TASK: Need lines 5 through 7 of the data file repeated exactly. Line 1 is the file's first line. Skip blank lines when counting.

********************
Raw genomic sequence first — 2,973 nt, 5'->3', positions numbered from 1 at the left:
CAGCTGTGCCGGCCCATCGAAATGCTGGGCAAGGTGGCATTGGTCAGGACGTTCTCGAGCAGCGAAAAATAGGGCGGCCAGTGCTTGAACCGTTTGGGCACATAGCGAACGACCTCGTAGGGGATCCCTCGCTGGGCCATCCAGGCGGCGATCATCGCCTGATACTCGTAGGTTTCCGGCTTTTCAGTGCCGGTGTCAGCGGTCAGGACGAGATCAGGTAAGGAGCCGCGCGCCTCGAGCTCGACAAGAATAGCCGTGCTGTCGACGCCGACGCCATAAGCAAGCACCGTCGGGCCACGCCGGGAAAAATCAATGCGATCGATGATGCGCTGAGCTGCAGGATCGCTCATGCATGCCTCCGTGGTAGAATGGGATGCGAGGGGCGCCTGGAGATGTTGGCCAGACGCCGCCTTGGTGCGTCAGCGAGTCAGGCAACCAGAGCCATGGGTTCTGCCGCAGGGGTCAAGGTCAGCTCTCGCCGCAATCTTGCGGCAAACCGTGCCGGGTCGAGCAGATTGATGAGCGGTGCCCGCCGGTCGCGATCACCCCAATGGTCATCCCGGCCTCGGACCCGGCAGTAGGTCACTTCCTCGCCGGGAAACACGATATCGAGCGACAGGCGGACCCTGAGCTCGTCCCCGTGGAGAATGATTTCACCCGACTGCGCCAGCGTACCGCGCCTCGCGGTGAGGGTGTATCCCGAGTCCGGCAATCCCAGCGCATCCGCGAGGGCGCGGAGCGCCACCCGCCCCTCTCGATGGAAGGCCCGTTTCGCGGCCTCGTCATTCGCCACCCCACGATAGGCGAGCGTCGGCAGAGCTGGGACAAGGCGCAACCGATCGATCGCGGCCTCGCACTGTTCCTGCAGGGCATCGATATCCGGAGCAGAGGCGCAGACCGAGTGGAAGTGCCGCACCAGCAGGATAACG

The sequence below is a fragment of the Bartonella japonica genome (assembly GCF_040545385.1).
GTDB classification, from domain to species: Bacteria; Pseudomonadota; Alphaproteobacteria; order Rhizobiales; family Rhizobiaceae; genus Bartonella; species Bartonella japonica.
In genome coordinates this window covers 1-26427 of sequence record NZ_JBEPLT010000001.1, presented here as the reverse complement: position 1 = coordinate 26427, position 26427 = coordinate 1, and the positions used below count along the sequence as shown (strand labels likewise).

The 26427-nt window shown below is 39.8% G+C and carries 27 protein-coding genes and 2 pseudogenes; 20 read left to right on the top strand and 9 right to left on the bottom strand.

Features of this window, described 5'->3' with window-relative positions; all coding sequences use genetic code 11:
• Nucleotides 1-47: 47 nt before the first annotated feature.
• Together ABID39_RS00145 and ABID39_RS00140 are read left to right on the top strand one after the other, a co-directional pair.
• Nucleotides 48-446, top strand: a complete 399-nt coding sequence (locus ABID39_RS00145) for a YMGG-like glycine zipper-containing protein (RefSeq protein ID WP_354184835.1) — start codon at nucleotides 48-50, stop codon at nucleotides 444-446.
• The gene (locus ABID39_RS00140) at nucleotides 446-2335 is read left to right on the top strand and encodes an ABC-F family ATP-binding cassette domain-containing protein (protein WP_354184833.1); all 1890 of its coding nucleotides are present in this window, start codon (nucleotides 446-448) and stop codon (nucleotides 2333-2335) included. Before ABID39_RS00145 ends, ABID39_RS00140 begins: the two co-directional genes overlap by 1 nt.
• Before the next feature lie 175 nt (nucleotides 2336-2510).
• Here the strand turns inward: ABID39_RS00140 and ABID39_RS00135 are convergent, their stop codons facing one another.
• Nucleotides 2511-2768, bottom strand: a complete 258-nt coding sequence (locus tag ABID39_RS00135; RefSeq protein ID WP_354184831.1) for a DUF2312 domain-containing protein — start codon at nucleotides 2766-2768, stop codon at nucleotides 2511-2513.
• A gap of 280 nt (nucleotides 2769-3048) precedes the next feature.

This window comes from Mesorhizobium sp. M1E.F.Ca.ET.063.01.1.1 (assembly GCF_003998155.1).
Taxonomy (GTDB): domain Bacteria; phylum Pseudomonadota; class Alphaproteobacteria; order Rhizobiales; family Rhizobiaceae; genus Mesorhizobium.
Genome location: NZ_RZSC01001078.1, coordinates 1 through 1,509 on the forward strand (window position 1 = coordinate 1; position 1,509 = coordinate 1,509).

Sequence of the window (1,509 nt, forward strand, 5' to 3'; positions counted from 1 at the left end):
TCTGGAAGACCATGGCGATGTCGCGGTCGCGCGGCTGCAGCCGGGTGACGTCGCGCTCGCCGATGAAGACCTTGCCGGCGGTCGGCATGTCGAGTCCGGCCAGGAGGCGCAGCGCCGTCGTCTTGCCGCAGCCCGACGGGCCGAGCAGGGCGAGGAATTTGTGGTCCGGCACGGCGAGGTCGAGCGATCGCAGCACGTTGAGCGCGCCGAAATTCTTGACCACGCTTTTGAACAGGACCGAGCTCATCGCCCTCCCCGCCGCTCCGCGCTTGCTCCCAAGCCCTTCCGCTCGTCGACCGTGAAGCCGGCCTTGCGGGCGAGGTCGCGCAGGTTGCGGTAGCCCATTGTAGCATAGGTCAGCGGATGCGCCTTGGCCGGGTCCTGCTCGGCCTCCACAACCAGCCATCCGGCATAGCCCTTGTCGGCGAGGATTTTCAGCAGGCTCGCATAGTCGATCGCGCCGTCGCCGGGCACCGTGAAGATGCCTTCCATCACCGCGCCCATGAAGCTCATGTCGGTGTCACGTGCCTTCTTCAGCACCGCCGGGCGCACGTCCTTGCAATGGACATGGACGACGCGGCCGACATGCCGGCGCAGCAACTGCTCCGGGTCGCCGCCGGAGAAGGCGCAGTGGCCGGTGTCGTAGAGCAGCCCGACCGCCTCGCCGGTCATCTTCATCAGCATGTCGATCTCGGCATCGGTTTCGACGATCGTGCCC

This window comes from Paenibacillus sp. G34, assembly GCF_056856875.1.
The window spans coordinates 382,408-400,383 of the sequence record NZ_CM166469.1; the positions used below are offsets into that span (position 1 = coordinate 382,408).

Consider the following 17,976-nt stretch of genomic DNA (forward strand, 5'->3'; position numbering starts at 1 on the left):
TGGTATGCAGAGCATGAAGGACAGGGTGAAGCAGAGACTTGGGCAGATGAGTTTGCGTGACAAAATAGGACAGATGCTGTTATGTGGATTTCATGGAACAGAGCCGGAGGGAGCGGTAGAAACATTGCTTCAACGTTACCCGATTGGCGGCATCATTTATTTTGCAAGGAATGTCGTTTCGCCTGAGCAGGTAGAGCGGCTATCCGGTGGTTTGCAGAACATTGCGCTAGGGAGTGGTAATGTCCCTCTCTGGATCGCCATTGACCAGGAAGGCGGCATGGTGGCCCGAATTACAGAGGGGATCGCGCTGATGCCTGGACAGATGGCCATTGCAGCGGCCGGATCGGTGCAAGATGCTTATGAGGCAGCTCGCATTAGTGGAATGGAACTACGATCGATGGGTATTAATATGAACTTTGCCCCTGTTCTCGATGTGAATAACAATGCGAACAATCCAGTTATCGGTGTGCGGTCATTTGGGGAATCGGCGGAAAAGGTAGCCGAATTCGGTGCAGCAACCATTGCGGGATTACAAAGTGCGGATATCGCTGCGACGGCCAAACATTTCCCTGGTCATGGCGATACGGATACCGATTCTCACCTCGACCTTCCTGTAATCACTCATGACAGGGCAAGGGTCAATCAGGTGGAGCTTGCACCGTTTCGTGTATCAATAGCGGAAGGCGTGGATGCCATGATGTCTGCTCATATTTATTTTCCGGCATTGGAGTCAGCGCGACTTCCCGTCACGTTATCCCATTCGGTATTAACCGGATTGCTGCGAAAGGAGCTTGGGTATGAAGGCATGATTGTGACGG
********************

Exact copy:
In genome coordinates this window covers 1-26427 of sequence record NZ_JBEPLT010000001.1, presented here as the reverse complement: position 1 = coordinate 26427, position 26427 = coordinate 1, and the positions used below count along the sequence as shown (strand labels likewise).

The 26427-nt window shown below is 39.8% G+C and carries 27 protein-coding genes and 2 pseudogenes; 20 read left to right on the top strand and 9 right to left on the bottom strand.

Features of this window, described 5'->3' with window-relative positions; all coding sequences use genetic code 11: